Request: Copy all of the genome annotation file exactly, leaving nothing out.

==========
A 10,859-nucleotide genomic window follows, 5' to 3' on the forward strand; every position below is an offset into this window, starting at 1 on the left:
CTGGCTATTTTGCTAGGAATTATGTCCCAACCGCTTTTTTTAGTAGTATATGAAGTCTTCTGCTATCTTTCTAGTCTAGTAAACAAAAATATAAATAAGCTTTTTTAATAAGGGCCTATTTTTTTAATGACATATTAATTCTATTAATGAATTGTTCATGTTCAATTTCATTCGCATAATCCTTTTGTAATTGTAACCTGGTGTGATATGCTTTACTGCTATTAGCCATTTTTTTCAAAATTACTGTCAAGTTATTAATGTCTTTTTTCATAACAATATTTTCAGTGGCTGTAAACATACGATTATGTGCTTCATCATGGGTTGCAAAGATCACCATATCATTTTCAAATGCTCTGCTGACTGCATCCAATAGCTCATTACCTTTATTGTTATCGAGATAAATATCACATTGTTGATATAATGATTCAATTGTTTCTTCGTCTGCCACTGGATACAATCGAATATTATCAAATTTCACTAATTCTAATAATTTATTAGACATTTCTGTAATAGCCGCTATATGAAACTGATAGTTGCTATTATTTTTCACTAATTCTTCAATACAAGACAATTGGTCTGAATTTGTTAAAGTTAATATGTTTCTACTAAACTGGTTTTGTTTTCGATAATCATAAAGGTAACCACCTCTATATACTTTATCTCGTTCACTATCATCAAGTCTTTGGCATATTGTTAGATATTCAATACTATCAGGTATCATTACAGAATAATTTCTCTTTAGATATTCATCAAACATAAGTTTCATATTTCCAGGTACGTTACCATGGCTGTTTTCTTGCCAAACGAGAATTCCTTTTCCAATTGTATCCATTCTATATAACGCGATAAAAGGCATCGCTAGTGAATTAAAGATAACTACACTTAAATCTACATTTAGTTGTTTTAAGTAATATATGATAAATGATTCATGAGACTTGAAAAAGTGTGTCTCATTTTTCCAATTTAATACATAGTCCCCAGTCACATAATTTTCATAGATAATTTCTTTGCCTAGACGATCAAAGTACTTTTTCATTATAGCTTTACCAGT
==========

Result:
A 10,859-nucleotide genomic window follows, 5' to 3' on the forward strand; every position below is an offset into this window, starting at 1 on the left:
CTGGCTATTTTGCTAGGAATTATGTCCCAACCGCTTTTTTTAGTAGTATATGAAGTCTTCTGCTATCTTTCTAGTCTAGTAAACAAAAATATAAATAAGCTTTTTTAATAAGGGCCTATTTTTTTAATGACATATTAATTCTATTAATGAATTGTTCATGTTCAATTTCATTCGCATAATCCTTTTGTAATTGTAACCTGGTGTGATATGCTTTACTGCTATTAGCCATTTTTTTCAAAATTACTGTCAAGTTATTAATGTCTTTTTTCATAACAATATTTTCAGTGGCTGTAAACATACGATTATGTGCTTCATCATGGGTTGCAAAGATCACCATATCATTTTCAAATGCTCTGCTGACTGCATCCAATAGCTCATTACCTTTATTGTTATCGAGATAAATATCACATTGTTGATATAATGATTCAATTGTTTCTTCGTCTGCCACTGGATACAATCGAATATTATCAAATTTCACTAATTCTAATAATTTATTAGACATTTCTGTAATAGCCGCTATATGAAACTGATAGTTGCTATTATTTTTCACTAATTCTTCAATACAAGACAATTGGTCTGAATTTGTTAAAGTTAATATGTTTCTACTAAACTGGTTTTGTTTTCGATAATCATAAAGGTAACCACCTCTATATACTTTATCTCGTTCACTATCATCAAGTCTTTGGCATATTGTTAGATATTCAATACTATCAGGTATCATTACAGAATAATTTCTCTTTAGATATTCATCAAACATAAGTTTCATATTTCCAGGTACGTTACCATGGCTGTTTTCTTGCCAAACGAGAATTCCTTTTCCAATTGTATCCATTCTATATAACGCGATAAAAGGCATCGCTAGTGAATTAAAGATAACTACACTTAAATCTACATTTAGTTGTTTTAAGTAATATATGATAAATGATTCATGAGACTTGAAAAAGTGTGTCTCATTTTTCCAATTTAATACATAGTCCCCAGTCACATAATTTTCATAGATAATTTCTTTGCCTAGACGATCAAAGTACTTTTTCATTATAGCTTTACCAGT